At a national conference last year on the genuinely worrisome problem of the federal deficit, Michael Dukakis, the Democratic presidential candidate and governor of Massachusetts, denounced the "scandalous gap between our tax laws and compliance with those laws."

The problem, he said, "is that tax compliance is declining at an alarming rate. Twenty years ago, according to the Internal Revenue Service, the tax compliance rate in the United States was approximately 94 percent. Last year, our tax compliance rate in the United States had dropped to approximately 81 percent, which means that as of this moment one out of every five Americans isn't paying the taxes he owes."

Dukakis added that "the difference between a 94 percent compliance rate and an 81 percent compliance rate is $65 billion a year in revenue."

It was a dramatic, eye catching statement, especially useful for a liberal politician who wants to establish himself as a frugal tough-minded manager, one who also has sought to make stronger tax enforcement an important part of his bid for the White House.

The law and order tax rhetoric offers the governor many political benefits. If the federal deficit actually could be brought under control with tougher tax enforcement, then there obviously is no need to propose an unpleasant tax increase. Neither does he have to grapple with genuine budget cuts that might irritate important Democratic voting blocks such as labor, the elderly and the contractors who build the nation's highways, airports and government offices.

The tax compliance issue, however, has a lot more going for it than just providing one Democratic presidential candidate an advantageous political position. If Dukakis's numbers are correct, they also provide the right thinking people of America with yet another indication of the nation's continuing moral collapse. This conclusion, of course, is pretty hot material for authoritarians of every stripe who feel the country must be shaped up, regardless of the cost. It is even better for those who believe that the Internal Revenue Service, already the single most powerful civilian agency of government, must be provided additional agents, more computers and increased legal sanctions.

But Dukakis's numbers were just plain wrong. They were wrong first because he had misquoted the IRS. They were wrong second because the IRS statistics themselves are at best questionable.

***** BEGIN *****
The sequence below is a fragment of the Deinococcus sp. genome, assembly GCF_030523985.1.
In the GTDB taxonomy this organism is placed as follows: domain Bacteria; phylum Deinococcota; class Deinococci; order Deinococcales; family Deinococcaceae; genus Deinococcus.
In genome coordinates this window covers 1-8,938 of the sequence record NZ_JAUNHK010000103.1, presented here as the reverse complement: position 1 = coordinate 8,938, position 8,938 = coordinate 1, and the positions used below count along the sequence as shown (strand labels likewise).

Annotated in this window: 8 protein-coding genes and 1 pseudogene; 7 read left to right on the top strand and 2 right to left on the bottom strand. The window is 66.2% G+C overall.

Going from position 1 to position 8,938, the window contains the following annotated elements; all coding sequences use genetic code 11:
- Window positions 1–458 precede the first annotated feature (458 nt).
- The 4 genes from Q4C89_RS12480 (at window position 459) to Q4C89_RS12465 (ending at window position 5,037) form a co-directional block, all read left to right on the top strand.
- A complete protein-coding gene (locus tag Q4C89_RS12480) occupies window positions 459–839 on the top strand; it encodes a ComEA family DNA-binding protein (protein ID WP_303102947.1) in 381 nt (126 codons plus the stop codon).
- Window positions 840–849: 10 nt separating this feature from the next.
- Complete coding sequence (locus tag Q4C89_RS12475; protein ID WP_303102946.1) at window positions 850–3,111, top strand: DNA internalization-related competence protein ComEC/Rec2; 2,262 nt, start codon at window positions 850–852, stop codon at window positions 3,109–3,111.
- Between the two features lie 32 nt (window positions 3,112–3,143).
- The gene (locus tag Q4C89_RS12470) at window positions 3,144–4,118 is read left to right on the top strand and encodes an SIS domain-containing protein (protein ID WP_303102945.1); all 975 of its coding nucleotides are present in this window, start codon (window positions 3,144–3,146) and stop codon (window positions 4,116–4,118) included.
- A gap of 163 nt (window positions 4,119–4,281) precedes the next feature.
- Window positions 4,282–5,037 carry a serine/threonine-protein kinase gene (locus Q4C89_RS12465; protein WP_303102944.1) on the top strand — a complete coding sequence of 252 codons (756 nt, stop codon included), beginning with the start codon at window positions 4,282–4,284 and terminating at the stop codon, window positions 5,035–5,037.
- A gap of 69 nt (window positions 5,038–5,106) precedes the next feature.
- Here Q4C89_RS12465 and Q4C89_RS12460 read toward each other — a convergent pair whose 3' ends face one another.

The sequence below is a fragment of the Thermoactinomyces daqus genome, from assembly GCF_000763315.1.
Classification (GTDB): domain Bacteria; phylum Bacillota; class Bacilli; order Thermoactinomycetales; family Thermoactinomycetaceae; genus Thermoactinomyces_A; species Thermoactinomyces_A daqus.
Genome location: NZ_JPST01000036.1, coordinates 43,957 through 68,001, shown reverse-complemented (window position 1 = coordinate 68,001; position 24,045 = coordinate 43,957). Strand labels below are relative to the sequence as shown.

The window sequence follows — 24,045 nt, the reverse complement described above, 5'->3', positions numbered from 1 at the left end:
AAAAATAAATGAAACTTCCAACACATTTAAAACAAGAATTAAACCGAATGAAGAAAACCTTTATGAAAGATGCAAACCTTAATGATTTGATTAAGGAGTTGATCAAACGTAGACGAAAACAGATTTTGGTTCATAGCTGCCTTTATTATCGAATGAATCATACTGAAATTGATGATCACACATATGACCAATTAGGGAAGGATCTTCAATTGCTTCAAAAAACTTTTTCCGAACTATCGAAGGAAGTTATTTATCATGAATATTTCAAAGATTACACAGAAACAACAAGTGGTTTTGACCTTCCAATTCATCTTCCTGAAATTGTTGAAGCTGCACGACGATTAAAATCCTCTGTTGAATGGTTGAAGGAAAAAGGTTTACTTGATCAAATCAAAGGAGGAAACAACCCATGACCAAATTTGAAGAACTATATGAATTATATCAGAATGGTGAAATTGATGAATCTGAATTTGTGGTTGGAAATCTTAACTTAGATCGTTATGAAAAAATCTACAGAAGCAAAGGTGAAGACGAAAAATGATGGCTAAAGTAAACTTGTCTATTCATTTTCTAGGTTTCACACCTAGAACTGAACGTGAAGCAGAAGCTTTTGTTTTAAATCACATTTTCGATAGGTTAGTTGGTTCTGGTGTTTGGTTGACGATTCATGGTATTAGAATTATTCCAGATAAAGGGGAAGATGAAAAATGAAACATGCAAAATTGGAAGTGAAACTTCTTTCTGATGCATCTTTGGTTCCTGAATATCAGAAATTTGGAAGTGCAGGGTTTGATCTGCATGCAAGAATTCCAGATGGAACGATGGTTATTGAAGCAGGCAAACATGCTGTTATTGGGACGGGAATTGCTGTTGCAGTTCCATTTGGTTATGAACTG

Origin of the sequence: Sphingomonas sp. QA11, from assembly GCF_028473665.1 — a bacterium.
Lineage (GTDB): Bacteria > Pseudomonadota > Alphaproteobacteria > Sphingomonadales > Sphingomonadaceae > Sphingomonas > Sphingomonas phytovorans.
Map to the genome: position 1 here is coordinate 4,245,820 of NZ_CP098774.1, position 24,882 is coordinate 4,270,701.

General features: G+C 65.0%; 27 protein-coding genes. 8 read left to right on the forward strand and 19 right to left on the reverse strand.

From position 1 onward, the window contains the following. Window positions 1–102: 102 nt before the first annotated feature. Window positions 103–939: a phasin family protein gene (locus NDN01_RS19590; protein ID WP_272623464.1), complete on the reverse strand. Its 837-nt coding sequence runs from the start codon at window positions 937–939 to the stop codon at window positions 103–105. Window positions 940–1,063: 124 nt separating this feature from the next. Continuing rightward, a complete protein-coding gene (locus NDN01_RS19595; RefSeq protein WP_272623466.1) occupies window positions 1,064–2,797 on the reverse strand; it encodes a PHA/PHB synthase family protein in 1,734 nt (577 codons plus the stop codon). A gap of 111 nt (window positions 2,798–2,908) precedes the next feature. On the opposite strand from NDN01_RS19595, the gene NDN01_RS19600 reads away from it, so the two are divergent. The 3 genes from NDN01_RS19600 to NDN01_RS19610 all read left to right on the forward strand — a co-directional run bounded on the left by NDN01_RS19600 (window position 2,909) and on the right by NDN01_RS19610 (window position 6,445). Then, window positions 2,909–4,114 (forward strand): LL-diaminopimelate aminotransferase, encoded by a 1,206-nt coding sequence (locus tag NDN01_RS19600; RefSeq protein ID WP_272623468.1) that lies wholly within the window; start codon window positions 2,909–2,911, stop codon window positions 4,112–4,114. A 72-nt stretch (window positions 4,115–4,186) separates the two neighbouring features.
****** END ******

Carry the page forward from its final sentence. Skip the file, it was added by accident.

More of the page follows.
The IRS has several different methods of trying to determine who is paying, and not paying, taxes.

One measure is called the Tax Gap Compliance Rate. The tax gap rate is the percentage that emerges when an estimate of all of the taxes that the IRS believes should have been paid in a given year are compared with what was voluntarily paid. According to this measure, the compliance rate was 84.0 percent in 1973, the first year the "gap" was estimated, and 81.5 percent in 1986. Thus, the decline in compliance over the 13 year period covered by this technique was a far from precipitous 2.5 percentage points.

A second IRS measure is called the Taxpayer Compliance Measurement Program or TCMP. Under the TCMP, a random sample of tens of thousands of individuals and small corporations undergo special audits every few years. The first TCMP study estimated that in 1965, 94.3 percent of the citizens who were audited had paid the proper taxes. The last available TCMP audit, which covered the 1982 tax year, put the voluntary compliance level at 91.8 percent. The percentage change in the 17 year period covered by the TCMP once again was just 2.5 points.

Dukakis appears to have reached his wildly exaggerated but politically useful conclusion about the "alarming" increase in the failure of the American people to pay their taxes by comparing the highest point of' compliance identified by one IRS measuring technique with the lowest point estimated by an entirely different research method.

Ira A. Jackson, the Massachusetts Commissioner of Revenue, acknowledged in response to an inquiry that the governor's numbers had been incorrect. "What we have said subsequently is that the noncompliance rate is far too high," he said. "The governor's drift is that this problem has become increasingly serious and that it now is a ticking fiscal and political time bomb."